In fact, he could have changed the volume with his right thumb on the steering wheel. Just about all MODERN cars have those volume control on the steering wheel. Volt's steering wheel is as standard as it comes, EXACTLY the same as just about every other Chevy models... Can't control volume is just lame excuse to me.

Not to pick on Benjamin, but he also complained that he can't replace his serpentine belt on his Saturn SL1 while in fact there is a belt diagram in his Saturn right on the front of the radiator frame which even comes with a wrench diagram showing him exactly where the wrench goes to loosen the belt and how the belt is configured....

Anyway, most of his posts are good and well informed and I actually like him. It is just sometimes, one of his comment would tick me off and send me on a flaming path. It is probably my fault for getting too work up for it... But I expect more from him. :)

· · 1 year ago

No time to get into another rant session with you, MMF. I'm working on much more important things today . . . as I would on most days. These activities - some work related, some not - keep me from working on my own car . . . and I'm fine with that, even if you've determined it to be a major character that I carry around with me. You may find later model ICE cars a pleasure to service. I don't and I'm happy to hand off repairs to professionals who I hope will do good work and charge fairly. The vast majority of today's auto owners do likewise.

Also . . . not to belabor the point and add further to this insane argument about volume knobs that you've managed to develop mostly on your own all afternoon (while I was away from my computer and, yes, doing far more important things,) I should note that I operate audio mixing consoles for a living.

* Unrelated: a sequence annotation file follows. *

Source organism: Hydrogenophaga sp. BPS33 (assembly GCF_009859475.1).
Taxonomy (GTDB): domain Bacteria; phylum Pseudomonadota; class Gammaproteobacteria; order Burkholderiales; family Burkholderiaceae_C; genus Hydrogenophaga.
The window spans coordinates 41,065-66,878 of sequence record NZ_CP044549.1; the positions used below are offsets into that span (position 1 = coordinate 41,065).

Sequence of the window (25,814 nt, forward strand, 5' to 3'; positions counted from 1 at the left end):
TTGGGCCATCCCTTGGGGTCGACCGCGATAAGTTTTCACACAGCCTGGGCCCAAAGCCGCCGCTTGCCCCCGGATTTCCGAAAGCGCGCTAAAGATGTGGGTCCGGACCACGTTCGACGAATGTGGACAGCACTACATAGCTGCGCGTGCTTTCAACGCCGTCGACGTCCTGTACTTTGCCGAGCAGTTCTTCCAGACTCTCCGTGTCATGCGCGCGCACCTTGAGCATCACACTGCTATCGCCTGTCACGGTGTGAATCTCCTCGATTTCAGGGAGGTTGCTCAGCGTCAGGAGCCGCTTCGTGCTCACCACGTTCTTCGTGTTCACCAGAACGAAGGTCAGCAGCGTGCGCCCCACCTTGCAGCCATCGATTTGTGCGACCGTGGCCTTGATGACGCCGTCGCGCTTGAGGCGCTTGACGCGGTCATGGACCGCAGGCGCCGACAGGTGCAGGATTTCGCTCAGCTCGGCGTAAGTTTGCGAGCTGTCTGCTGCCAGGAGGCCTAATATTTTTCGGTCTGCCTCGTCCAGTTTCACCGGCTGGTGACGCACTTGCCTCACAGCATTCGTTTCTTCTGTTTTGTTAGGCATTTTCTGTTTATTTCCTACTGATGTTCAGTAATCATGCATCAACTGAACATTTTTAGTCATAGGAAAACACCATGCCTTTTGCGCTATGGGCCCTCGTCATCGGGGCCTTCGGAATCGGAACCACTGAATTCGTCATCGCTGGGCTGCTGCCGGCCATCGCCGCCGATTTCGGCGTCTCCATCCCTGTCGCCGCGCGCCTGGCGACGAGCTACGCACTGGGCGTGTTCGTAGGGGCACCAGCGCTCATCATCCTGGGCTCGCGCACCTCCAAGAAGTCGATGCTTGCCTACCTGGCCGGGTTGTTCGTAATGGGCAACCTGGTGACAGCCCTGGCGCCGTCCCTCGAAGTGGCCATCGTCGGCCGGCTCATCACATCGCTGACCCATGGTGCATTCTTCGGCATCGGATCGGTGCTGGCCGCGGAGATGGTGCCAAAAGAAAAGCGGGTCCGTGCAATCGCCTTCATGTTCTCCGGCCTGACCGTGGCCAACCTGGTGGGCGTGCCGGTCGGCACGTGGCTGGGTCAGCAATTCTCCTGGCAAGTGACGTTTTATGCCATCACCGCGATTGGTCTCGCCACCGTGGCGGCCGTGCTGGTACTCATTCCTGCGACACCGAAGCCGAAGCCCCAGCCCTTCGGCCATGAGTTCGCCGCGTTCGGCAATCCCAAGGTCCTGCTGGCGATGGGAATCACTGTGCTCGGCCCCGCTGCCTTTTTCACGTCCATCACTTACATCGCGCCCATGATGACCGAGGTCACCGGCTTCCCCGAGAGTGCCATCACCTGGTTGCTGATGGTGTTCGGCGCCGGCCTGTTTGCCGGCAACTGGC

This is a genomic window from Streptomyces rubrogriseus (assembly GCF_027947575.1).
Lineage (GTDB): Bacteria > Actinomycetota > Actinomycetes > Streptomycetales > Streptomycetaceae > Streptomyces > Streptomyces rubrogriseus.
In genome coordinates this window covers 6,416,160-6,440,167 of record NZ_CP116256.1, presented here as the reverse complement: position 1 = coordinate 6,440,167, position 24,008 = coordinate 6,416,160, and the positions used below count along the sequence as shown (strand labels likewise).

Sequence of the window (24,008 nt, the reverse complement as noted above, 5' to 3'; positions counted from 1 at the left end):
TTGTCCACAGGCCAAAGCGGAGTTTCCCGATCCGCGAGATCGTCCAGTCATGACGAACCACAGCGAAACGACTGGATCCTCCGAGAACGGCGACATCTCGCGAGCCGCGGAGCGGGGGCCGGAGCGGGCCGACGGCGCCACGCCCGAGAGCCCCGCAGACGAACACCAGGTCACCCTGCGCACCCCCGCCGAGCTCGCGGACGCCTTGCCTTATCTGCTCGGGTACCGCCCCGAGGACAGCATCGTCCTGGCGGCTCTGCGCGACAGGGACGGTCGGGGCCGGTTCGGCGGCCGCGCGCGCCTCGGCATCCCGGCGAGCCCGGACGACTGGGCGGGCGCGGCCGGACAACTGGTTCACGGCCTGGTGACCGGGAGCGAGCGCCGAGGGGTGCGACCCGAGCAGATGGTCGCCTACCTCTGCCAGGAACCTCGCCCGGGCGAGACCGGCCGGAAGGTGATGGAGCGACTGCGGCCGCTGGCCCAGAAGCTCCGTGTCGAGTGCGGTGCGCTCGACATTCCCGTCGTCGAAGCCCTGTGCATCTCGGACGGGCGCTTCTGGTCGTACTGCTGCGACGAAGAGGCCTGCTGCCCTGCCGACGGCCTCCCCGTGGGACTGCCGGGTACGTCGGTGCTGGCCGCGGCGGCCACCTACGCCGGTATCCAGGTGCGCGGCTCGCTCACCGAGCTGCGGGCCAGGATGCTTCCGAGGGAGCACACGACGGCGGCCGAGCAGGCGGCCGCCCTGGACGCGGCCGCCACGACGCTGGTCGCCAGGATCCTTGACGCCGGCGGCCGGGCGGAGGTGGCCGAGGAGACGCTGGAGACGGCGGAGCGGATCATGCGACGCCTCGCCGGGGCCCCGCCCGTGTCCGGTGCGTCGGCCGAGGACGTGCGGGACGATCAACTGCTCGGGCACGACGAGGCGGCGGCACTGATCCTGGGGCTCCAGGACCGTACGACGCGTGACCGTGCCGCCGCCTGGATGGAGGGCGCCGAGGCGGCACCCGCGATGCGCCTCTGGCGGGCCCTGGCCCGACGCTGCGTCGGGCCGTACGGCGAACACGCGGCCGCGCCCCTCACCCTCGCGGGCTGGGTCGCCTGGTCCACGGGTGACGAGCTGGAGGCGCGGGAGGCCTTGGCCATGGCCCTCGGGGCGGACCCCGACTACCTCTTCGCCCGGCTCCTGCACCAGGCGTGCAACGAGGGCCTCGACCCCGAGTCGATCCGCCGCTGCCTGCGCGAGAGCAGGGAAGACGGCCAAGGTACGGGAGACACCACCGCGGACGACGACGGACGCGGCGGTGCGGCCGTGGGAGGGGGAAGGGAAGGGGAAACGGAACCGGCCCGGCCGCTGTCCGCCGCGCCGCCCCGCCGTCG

Every professional in that field who has ever done that will eventually encounter a consumer audio product that they find unintuitive and not to their liking. That I have disparaged parts of the Volt's control console - which even you, an owner of this car, find at least some faults with - gives me pause to wonder why this ridiculous discussion continues. Bill, another Volt owner, also has criticisms with the control layout. 'nuff said.

On to more productive things . . .

· · 1 year ago

@mmf

My complaints on the Volt are legitimate since it merely shows the attitude of the designers. I hate stuff that thinks it knows better than the guy who paid for the party.

When I had trouble the first week of ownership with the 12V battery going dead, I went to the dealer (I had to charge the thing with a homemade pwr supply from the 'frunk' since I couldn't open the rear hatch since the solenoid was dead), and asked to speak to engineering when they had the dept on the phone. They told me I wasn't qualified to ask them a question. If you ever heard that "Head Engineer" on You Tube you'd agree one doesn't need to be very qualified to be more qualified than her. Ever hear of "Reactionary Forces"? Neither have I. It was illuminating cuz the other GM engineers cringed at that statement.